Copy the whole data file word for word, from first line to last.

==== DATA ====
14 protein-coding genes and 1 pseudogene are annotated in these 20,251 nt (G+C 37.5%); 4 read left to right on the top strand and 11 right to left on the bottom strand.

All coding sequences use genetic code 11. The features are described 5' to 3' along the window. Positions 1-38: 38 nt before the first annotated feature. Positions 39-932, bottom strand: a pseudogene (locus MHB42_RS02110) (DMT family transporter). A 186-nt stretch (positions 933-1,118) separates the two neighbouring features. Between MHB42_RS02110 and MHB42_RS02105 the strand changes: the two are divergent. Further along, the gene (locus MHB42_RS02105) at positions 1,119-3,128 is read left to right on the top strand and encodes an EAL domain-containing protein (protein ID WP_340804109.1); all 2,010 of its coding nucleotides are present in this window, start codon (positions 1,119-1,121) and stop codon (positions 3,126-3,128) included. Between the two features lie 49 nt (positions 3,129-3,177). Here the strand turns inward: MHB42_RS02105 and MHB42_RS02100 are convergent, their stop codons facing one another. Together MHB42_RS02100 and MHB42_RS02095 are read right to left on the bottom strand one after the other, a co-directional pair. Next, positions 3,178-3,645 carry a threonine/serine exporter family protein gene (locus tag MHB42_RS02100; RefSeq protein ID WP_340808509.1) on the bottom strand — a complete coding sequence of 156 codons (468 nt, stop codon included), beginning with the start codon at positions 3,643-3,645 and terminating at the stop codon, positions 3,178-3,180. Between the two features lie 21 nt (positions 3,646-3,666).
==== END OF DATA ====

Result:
14 protein-coding genes and 1 pseudogene are annotated in these 20,251 nt (G+C 37.5%); 4 read left to right on the top strand and 11 right to left on the bottom strand.

All coding sequences use genetic code 11. The features are described 5' to 3' along the window. Positions 1-38: 38 nt before the first annotated feature. Positions 39-932, bottom strand: a pseudogene (locus MHB42_RS02110) (DMT family transporter). A 186-nt stretch (positions 933-1,118) separates the two neighbouring features. Between MHB42_RS02110 and MHB42_RS02105 the strand changes: the two are divergent. Further along, the gene (locus MHB42_RS02105) at positions 1,119-3,128 is read left to right on the top strand and encodes an EAL domain-containing protein (protein ID WP_340804109.1); all 2,010 of its coding nucleotides are present in this window, start codon (positions 1,119-1,121) and stop codon (positions 3,126-3,128) included. Between the two features lie 49 nt (positions 3,129-3,177). Here the strand turns inward: MHB42_RS02105 and MHB42_RS02100 are convergent, their stop codons facing one another. Together MHB42_RS02100 and MHB42_RS02095 are read right to left on the bottom strand one after the other, a co-directional pair. Next, positions 3,178-3,645 carry a threonine/serine exporter family protein gene (locus tag MHB42_RS02100; RefSeq protein ID WP_340808509.1) on the bottom strand — a complete coding sequence of 156 codons (468 nt, stop codon included), beginning with the start codon at positions 3,643-3,645 and terminating at the stop codon, positions 3,178-3,180. Between the two features lie 21 nt (positions 3,646-3,666).